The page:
The NWT community built a memorial to name the victims of its boarding school.This is just the beginning


Warning: This story contains some details and images that readers may find painful.

With the increasing demand for information on all deaths of boarding school children, a community in the Northwest region is reflecting on its work to piece together some of the history.

Albert Lafferty said people in Providensburg in the Northwest Territories have been talking about unmarked graves near the former Sacred Heart Boarding School for years. The school was opened between 1868 and 1929.

Lafferty’s own relatives of Dene are buried there.

In the early 1990s, Lafferty led an effort to ensure that the old cemetery was never developed.

“As a little boy who grew up here, I would hear the older generations, elders, aunts, uncles, and parents sometimes mention these…. That’s why I am interested,” Lafferty said.

He collaborated with the Roman Catholic Mackenzie-Fort Smith Diocese in Yellowknife to study the people buried there.

They brought ground penetrating equipment to search for the remains and confirmed what the community already knew. In 1948, the church rummaged through the cemetery, but left the others in the cemetery before the bodies of eight missionaries were excavated and transferred to the community’s current cemetery.

Albert Lafferty said people in Providensburg in the Northwest Territories have been talking about unmarked graves for years. (Kate Kyle/Canadian Broadcasting Corporation)

Lafferty said the church then turned the site into a potato field.

The efforts of Lafferty and others paid off, and a memorial was installed to commemorate the people buried in the Providence cemetery.

It pays tribute to the approximately 300 people buried there, including approximately 161 indigenous children who were taken to school from up and down the Mackenzie Valley, who never returned home. One of the children listed is only a few days old.

“There is more work to be done”

Lafferty said the monument may provide a sense of closure.

“There is still a lot of work to be done for the survivors, future generations and future generations, so we have a better understanding of what happened in Canadian history,” Lafferty said.

The monument in Providence Fort in the Northwest Territories’ We never knew anyone was buried here. We have heard of it, but it has never been recorded,” said Sam Gagan, the former warchief of the Decho Aboriginal people. (Juanita Taylor/Canadian Broadcasting Corporation)

Sam Gargan, the former warchief of Dehcho aborigines, also went to boarding school.

“So this whole field is a garden… the whole area is where potatoes are grown along the banks of the river,” he said.

“We never knew anyone was buried here. We heard about it, but we haven’t recorded it until I guess Lafferty did a project to track the names of those who were recorded.”

He believes that there are more students buried in this location than on the monument.

“It may be 500.”

The monument does not provide a complete closure

Gagan said that this monument was just the beginning, and he didn’t think it would be closed.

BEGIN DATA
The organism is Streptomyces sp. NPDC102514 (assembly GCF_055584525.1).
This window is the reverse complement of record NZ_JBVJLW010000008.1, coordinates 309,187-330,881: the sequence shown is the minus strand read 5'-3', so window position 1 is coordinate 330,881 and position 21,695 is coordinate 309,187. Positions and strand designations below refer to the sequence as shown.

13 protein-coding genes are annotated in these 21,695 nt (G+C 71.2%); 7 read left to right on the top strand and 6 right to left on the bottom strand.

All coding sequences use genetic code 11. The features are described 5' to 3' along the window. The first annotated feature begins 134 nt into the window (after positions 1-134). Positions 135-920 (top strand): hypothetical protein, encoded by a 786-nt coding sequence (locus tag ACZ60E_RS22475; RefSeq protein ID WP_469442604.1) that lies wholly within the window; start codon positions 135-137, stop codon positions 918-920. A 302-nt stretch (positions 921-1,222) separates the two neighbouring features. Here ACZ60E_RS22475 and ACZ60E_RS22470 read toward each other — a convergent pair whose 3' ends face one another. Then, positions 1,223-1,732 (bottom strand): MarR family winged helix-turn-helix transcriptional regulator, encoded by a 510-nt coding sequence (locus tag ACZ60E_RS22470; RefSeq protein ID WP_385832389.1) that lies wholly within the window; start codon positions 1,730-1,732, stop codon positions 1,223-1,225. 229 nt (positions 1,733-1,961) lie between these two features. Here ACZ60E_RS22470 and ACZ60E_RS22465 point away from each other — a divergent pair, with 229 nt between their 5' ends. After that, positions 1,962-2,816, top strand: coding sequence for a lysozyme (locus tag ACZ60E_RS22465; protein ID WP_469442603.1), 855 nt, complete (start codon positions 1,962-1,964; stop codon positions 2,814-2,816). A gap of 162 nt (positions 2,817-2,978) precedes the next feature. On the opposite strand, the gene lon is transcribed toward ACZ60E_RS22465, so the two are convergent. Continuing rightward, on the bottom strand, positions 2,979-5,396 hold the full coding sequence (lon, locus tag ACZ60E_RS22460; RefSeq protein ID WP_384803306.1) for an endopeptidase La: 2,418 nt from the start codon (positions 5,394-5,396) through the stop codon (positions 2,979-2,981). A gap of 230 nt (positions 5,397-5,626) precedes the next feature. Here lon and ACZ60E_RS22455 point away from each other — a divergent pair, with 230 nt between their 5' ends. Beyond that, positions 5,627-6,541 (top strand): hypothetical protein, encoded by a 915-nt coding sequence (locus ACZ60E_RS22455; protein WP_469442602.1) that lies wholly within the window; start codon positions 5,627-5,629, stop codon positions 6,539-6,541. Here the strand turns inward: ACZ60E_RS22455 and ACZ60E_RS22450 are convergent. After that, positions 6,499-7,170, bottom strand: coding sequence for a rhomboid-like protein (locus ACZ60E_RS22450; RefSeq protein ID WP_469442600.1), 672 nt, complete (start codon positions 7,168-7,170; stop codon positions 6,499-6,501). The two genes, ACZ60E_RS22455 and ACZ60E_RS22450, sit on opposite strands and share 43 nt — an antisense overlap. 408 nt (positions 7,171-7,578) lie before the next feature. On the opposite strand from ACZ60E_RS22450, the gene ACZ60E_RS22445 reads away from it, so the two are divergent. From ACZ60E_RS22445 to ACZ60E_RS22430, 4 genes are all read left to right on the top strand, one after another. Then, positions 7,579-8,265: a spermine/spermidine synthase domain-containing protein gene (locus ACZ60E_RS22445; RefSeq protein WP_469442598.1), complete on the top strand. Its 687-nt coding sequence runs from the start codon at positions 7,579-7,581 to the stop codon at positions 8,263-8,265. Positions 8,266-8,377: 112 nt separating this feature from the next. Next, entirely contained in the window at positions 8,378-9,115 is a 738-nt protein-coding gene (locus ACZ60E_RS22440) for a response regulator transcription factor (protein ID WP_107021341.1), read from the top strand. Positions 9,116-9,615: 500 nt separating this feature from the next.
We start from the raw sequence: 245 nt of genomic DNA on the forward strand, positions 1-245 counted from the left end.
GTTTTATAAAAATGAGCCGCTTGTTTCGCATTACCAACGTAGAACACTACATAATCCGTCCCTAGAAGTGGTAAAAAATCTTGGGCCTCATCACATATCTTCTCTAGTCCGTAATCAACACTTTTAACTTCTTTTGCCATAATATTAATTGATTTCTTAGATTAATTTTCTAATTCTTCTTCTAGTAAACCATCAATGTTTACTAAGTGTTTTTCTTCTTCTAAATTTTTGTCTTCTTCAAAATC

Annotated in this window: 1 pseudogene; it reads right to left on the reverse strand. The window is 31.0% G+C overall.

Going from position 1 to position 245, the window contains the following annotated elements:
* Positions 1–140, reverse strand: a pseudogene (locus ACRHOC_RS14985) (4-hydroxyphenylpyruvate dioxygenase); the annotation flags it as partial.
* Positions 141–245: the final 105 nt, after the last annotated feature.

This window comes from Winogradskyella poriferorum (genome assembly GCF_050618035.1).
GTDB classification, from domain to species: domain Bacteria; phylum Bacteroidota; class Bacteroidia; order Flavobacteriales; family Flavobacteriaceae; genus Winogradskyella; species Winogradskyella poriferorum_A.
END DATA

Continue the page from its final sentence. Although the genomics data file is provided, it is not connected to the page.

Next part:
Gagan said: “In order for our generation and even our children’s generation to heal and start the process, you must hear the church and the RCMP apologize.”

One Bishop Jon Hansen apologizes The Roman Catholic diocese of Fort Mackenzie Smith in Yellowknife, but it is not clear whether the apology has been accepted by the people of the Northwest Territories. Many people want the Pope to apologize.

The indigenous leaders of the Metis National Assembly, the Indigenous People’s Assembly and the Inuit Tapiriit Kanatami are planning Go to Rome to request in person.

Cathy Pope of Norman Wells in the Northwest Territories said the monument brought mixed emotions to her. (Kate Kyle/Canadian Broadcasting Corporation)

But for Pope Cathy from Norman Wells, she went to Providensburg Cemetery in 2018 to commemorate the people buried there, including her three relatives. This monument has always been her recovery An important part of the brigade.

“I’ve never used the word’closed’, so you know, it gives me peace of mind,” Pope said.

She plans to return to Providence Fort, “so they feel that they have not been forgotten,” she said.

“They don’t have a real tomb, but the monument says it all.”

Watch | How the boarding school monument helped shut down communities in the Northwest Territories:

A memorial was built in Fort Providence, Northwest Territories, to commemorate the indigenous children who died in its boarding school years ago. Some say it helped bring some closure to the community. 4:34


Anyone affected by boarding schools and those affected by the latest report can get support.

This Indian Boarding School Survivors Association (IRSSS) Call toll free 1-800-721-0066.

A nationwide Indian boarding school crisis hotline has been established to provide support to former students and those affected. People can call the 24-hour national crisis hotline: 1-866-925-4419 for emotional and crisis referral services.

The NWT Helpline provides free support to residents of the Northwest Territories 24 hours a day, 7 days a week. It is 100% free and confidential. The NWT Helpline also provides follow-up call options. Residents can call the helpline 1-800-661-0844.

In Nunavut, Kamatsiaqtut Helpline Open 24 hours a day, call 1-800-265-3333. People are invited to call for any reason.

In the Yukon, people in Whitehorse and Yukon’s rural communities can access mental health services through mental health and substance use services. Yukoners can arrange quick access consultation support at Whitehorse and all MWSU community centers by dialing 1-867-456-3838.



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